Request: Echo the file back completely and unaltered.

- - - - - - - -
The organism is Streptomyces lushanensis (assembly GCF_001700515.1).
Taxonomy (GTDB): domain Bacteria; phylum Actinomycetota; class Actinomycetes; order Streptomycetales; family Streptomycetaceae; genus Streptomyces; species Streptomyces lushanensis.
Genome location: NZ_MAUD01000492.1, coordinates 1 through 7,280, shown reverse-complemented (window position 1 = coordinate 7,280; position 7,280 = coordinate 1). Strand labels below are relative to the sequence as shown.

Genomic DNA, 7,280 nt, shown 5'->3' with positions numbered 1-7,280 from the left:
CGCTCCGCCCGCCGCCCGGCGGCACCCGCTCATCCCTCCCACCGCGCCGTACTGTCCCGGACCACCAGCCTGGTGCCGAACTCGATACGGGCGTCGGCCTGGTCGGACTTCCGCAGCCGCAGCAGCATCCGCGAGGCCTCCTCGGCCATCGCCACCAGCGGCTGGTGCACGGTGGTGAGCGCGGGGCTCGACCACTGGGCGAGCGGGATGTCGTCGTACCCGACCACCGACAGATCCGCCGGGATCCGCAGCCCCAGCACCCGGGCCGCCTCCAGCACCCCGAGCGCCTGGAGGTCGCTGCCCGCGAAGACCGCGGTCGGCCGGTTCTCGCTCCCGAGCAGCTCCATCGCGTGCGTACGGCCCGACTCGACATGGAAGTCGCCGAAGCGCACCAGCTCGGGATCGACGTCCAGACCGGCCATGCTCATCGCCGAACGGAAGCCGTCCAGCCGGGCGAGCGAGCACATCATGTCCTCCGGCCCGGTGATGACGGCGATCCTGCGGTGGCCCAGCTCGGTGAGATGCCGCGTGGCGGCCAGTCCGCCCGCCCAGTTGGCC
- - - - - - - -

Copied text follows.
The organism is Streptomyces lushanensis (assembly GCF_001700515.1).
Taxonomy (GTDB): domain Bacteria; phylum Actinomycetota; class Actinomycetes; order Streptomycetales; family Streptomycetaceae; genus Streptomyces; species Streptomyces lushanensis.
Genome location: NZ_MAUD01000492.1, coordinates 1 through 7,280, shown reverse-complemented (window position 1 = coordinate 7,280; position 7,280 = coordinate 1). Strand labels below are relative to the sequence as shown.

Genomic DNA, 7,280 nt, shown 5'->3' with positions numbered 1-7,280 from the left:
CGCTCCGCCCGCCGCCCGGCGGCACCCGCTCATCCCTCCCACCGCGCCGTACTGTCCCGGACCACCAGCCTGGTGCCGAACTCGATACGGGCGTCGGCCTGGTCGGACTTCCGCAGCCGCAGCAGCATCCGCGAGGCCTCCTCGGCCATCGCCACCAGCGGCTGGTGCACGGTGGTGAGCGCGGGGCTCGACCACTGGGCGAGCGGGATGTCGTCGTACCCGACCACCGACAGATCCGCCGGGATCCGCAGCCCCAGCACCCGGGCCGCCTCCAGCACCCCGAGCGCCTGGAGGTCGCTGCCCGCGAAGACCGCGGTCGGCCGGTTCTCGCTCCCGAGCAGCTCCATCGCGTGCGTACGGCCCGACTCGACATGGAAGTCGCCGAAGCGCACCAGCTCGGGATCGACGTCCAGACCGGCCATGCTCATCGCCGAACGGAAGCCGTCCAGCCGGGCGAGCGAGCACATCATGTCCTCCGGCCCGGTGATGACGGCGATCCTGCGGTGGCCCAGCTCGGTGAGATGCCGCGTGGCGGCCAGTCCGCCCGCCCAGTTGGCC